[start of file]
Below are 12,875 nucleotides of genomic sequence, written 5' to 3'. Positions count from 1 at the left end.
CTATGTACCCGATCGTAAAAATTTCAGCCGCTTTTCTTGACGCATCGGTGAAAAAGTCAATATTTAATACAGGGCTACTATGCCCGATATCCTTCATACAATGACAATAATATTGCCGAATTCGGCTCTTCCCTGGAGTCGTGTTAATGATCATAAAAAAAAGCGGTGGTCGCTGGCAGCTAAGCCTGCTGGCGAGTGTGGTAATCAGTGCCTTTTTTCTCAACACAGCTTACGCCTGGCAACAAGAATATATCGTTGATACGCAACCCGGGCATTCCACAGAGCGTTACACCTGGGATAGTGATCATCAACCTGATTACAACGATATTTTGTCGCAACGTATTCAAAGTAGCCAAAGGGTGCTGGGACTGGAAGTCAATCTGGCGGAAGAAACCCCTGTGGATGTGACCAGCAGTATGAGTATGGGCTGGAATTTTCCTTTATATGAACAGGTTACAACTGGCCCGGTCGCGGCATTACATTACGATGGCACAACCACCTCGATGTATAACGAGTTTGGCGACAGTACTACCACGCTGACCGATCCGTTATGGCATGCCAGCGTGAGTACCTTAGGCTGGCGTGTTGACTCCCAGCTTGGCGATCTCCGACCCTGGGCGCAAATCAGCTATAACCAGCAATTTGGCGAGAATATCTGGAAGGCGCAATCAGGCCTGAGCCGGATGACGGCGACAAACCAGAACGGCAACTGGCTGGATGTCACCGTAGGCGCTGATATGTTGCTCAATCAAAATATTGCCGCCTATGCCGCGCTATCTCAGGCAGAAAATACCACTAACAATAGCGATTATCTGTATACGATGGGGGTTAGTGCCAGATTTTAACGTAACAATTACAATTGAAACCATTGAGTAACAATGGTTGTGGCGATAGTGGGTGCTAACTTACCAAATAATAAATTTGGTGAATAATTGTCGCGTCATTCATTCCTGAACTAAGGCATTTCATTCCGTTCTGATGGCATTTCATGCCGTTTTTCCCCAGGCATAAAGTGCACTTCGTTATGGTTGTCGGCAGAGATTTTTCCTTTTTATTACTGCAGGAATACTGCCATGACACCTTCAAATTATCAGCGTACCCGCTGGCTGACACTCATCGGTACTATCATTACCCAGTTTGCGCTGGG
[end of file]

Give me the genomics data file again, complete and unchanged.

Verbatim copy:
Below are 12,875 nucleotides of genomic sequence, written 5' to 3'. Positions count from 1 at the left end.
CTATGTACCCGATCGTAAAAATTTCAGCCGCTTTTCTTGACGCATCGGTGAAAAAGTCAATATTTAATACAGGGCTACTATGCCCGATATCCTTCATACAATGACAATAATATTGCCGAATTCGGCTCTTCCCTGGAGTCGTGTTAATGATCATAAAAAAAAGCGGTGGTCGCTGGCAGCTAAGCCTGCTGGCGAGTGTGGTAATCAGTGCCTTTTTTCTCAACACAGCTTACGCCTGGCAACAAGAATATATCGTTGATACGCAACCCGGGCATTCCACAGAGCGTTACACCTGGGATAGTGATCATCAACCTGATTACAACGATATTTTGTCGCAACGTATTCAAAGTAGCCAAAGGGTGCTGGGACTGGAAGTCAATCTGGCGGAAGAAACCCCTGTGGATGTGACCAGCAGTATGAGTATGGGCTGGAATTTTCCTTTATATGAACAGGTTACAACTGGCCCGGTCGCGGCATTACATTACGATGGCACAACCACCTCGATGTATAACGAGTTTGGCGACAGTACTACCACGCTGACCGATCCGTTATGGCATGCCAGCGTGAGTACCTTAGGCTGGCGTGTTGACTCCCAGCTTGGCGATCTCCGACCCTGGGCGCAAATCAGCTATAACCAGCAATTTGGCGAGAATATCTGGAAGGCGCAATCAGGCCTGAGCCGGATGACGGCGACAAACCAGAACGGCAACTGGCTGGATGTCACCGTAGGCGCTGATATGTTGCTCAATCAAAATATTGCCGCCTATGCCGCGCTATCTCAGGCAGAAAATACCACTAACAATAGCGATTATCTGTATACGATGGGGGTTAGTGCCAGATTTTAACGTAACAATTACAATTGAAACCATTGAGTAACAATGGTTGTGGCGATAGTGGGTGCTAACTTACCAAATAATAAATTTGGTGAATAATTGTCGCGTCATTCATTCCTGAACTAAGGCATTTCATTCCGTTCTGATGGCATTTCATGCCGTTTTTCCCCAGGCATAAAGTGCACTTCGTTATGGTTGTCGGCAGAGATTTTTCCTTTTTATTACTGCAGGAATACTGCCATGACACCTTCAAATTATCAGCGTACCCGCTGGCTGACACTCATCGGTACTATCATTACCCAGTTTGCGCTGGG